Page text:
The sugar backbone of lipid A is highly conserved in most bacteria, comprised of two pyranosidic hexosamine residues as β(1′,6)-linked glucosamine dimers. Branching from this central motif are a series of highly variable (R)-3-hydroxy acyl groups linked at the O-3′, N-2′, O-3, or N-2 positions by ester or amide bonds . Owing to random mutations along with certain modulating environmental factors, the length and number of acyl chains extending from the sugar backbone of lipid A vary across bacterial species and in response to environmental stress . One or two phosphates are usually found at the 1′ and 4′ carbon positions of the diglucosamine backbone, occasionally with variable substituents, including sugars and phosphoethanolamine groups, the latter reducing the anionic character of the lipid and impacting resistance to interaction with cationic antimicrobial peptides . One example of this structural variability is found in the lipid A of P. aeruginosa isolated from the airways of cystic fibrosis patients [13, 14]. The lipid A present in the clinical isolates incorporated both a palmitate moiety and an aminoarabinose sugar, and retained a C10 fatty acid, modifications specific for P. aeruginosa cystic fibrosis isolates. This finding suggested unique adaptation of the bacterium in a way that may contribute to antimicrobial resistance [13, 14]. Currently, our understanding of the structural changes of lipid A and the way in which they help impart antibiotic resistance and recognition failure by the immune system is limited. As a result, it is imperative that efficient and reliable methods be developed to improve analysis of the diverse structures of lipid A and LPS.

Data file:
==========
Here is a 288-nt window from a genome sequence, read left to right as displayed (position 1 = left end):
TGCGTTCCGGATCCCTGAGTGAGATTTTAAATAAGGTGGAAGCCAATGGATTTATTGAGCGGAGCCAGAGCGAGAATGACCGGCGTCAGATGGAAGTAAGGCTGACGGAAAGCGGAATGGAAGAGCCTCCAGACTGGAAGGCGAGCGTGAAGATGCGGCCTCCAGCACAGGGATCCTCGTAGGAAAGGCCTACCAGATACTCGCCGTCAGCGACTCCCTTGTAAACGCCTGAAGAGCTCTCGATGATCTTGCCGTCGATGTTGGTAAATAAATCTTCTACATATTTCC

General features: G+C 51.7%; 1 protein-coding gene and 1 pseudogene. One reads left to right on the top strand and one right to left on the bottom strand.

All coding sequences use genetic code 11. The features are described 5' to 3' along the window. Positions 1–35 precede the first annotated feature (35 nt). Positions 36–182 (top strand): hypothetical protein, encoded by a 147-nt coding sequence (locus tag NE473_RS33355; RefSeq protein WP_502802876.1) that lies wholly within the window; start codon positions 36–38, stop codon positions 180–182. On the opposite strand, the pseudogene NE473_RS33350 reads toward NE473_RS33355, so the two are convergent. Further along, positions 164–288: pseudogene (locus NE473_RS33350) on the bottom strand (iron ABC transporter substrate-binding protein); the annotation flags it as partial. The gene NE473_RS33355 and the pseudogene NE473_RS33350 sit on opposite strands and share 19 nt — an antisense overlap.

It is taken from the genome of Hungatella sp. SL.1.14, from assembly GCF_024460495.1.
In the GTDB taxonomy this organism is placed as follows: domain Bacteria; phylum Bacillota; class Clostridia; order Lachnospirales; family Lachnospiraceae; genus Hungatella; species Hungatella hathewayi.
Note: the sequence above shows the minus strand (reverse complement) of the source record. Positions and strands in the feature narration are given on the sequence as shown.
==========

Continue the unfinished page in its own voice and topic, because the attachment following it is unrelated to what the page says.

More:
Currently, most mass spectrometry-based lipid analyses rely on MS/MS in order to generate fragmentation profiles for structural characterization. Collision induced dissociation (CID) and high-energy collisional dissociation (HCD) have been particularly useful in generating fragment libraries necessary for accurate profiling of different lipid A variants [13, 14, 15, 16, 17, 18, 19, 20, 21, 22, 23]. An alternative to collision-based methods for ion activation/fragmentation is ultraviolet photodissociation (UVPD) [24, 25, 26]. As shown previously, UVPD results in structure-specific glycosidic and cross-ring fragments of lipid A and affords richer fragmentation patterns compared with conventional collisional activation methods [27, 28, 29, 30, 31, 32, 33, 34, 35]. Multi-stage MSn strategies have also been important for structural characterization of lipid A [36, 37, 38]. Recent work by the Goodlett group successfully determined the structures of various lipid A using an automated hierarchical tandem MS algorithm known as HitMS [37, 38]. This profiling method interrogated diagnostic fragment ions and neutral losses across MSn events by aligning each fragment (based on m/z value) with its most probable structure. In order to overcome some of the experimental and data processing obstacles encountered in current lipid A studies, our group recently demonstrated a hierarchical method, UVliPiD, for identification of acyl chain linkages in bis-phosphoryl lipid A structures . Following fragmentation of lipid A by an initial stage of UVPD, the resulting charge-reduced photodetachment products were subjected to secondary activation using CID without isolation of specific intermediates. The rather naïve guesswork of this decision-based approach spurred our interest in refining the method by incorporating specific predictive rules based on monitoring the fragmentation pathways as a function of energy deposition. We envisioned that a combination of MSn and energy-variable MS/MS strategies, ideally coupled with powerful algorithms like HitMS, could further facilitate characterization of lipid A and assignment of structures.